About three years ago, we discovered that the words "weed" and "Wingstop" appear in tweets together about 23,000 times a year. On April 20, also known as 4/20, that daily average spikes an additional 70 percent higher.
This discovery spawned the idea of creating an annual 4/20 "gift" for Wingstop fans—a piece of work tailored to be most enjoyable mid-celebration. The thing is, we had one hitch: The client was nervous about making an explicit connection, so we had to work that into our strategy.
Our concept was that we wanted to add to what fans would already be doing post-joint that day: lying around, bingeing on videos. So we decided to pull from classic movie-theater snack advertising, modernizing it for our audience with the "Wingstop High-atus."
We resurrected the old "Let's Go Out to the Lobby" movie theater promo. In our High-atus, we translated classic movie-theater foods into WingStop menu items—except, instead of heading to the lobby to stock up on provisions, they all really, really wanted to go to the Wingstop.
We worked with our media partners to purchase consecutive pods throughout streaming shows, videos and TV programming. We created four 15-second videos featuring the characters singing "Let's all go to the Wingstop…" With each new video, the characters and their world followed the lead of 4/20 viewers: They got higher and higher. Each scene became more psychedelic, trippy and maniacal than the last.
This gave us all kinds of latitude to experiment. For the characters, we worked with an animation house to do character development. We invested ourselves in every element, all the way down to asking, "What should the fries' eyes look like? Is he more dopey or lovable?" and naming the adorable ranch cup "Lil' Ranchy." Casting the voice actors who sing the lyrics was its own kind of interesting. We found ourselves asking questions we'd never imagined, like, "What should a chicken wing's voice sound like?" and "Does this ranch cup sound too stoned?"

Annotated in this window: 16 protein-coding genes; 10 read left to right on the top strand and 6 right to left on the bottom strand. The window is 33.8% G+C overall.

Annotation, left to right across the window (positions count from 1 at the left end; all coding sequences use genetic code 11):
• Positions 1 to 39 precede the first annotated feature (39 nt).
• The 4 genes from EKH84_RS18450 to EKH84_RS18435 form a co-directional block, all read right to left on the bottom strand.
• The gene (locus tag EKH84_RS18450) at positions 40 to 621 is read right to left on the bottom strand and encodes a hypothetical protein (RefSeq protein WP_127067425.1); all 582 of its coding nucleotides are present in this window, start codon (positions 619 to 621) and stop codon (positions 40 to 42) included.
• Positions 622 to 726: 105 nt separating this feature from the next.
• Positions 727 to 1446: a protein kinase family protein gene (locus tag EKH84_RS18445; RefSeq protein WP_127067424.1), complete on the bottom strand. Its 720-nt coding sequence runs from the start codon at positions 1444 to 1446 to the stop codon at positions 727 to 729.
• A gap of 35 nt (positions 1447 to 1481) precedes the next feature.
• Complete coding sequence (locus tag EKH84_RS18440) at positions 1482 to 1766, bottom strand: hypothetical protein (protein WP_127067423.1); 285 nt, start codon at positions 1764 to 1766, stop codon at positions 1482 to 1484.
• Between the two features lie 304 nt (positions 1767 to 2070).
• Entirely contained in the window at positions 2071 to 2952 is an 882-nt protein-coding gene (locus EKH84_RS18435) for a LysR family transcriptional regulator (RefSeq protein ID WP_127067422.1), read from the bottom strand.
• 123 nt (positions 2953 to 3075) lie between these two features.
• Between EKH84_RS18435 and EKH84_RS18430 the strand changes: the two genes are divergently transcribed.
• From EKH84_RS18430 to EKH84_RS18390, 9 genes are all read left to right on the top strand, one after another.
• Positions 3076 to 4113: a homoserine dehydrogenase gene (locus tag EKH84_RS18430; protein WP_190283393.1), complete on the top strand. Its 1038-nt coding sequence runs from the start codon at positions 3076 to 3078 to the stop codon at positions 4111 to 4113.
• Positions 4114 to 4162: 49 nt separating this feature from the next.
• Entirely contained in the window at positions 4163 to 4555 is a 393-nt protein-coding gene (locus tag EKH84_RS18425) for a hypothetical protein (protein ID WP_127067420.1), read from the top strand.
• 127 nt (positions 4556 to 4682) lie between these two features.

The whole project was really intense. And even as we moved it along, we knew we had a second hitch in our plans. This year, April 20 was Good Friday, a Catholic holiday where the entire church is asked to avoid meat. We thought we were screwed and braced ourselves for the day being a wash—no matter how jaunty the mustache we put on our seasoned fry guy. However, we knew that even if we couldn't sell any wings, we were still building a brand and a ritual long term, so we decided to embrace the risk and see what happened.
As the results came in, they were great. Comp sales rose almost 9 percent from 4/20 in 2017. Wingstop GIFs were used and/or viewed over 200,000 times over the weekend of 4/20. Sentiment for organic 4/20 social jumped 9 percent year over year. Social return on ad sales was 53 percent higher than 4/20 in 2017.
So, lucky for us, it turns out that on 4/20, Wingstop's patrons hold some traditions more sacred than others—as in: they bought wings. A whole lotta wings. Even on Good Friday.
All this proves that if your brand is invited into a day like 4/20, and you actually make something that adds to their experience, you can't lose. It's a day that's all about having some fun, kicking back, enjoying yourself and not thinking too much. That means your creative should do the same thing and go straight to your audience's sense of fun. You don't have to make a case for wings. And you shouldn't. You should take your audience on a trip—straight to the Wingstop.
Just ask Lil Ranchy. He knows.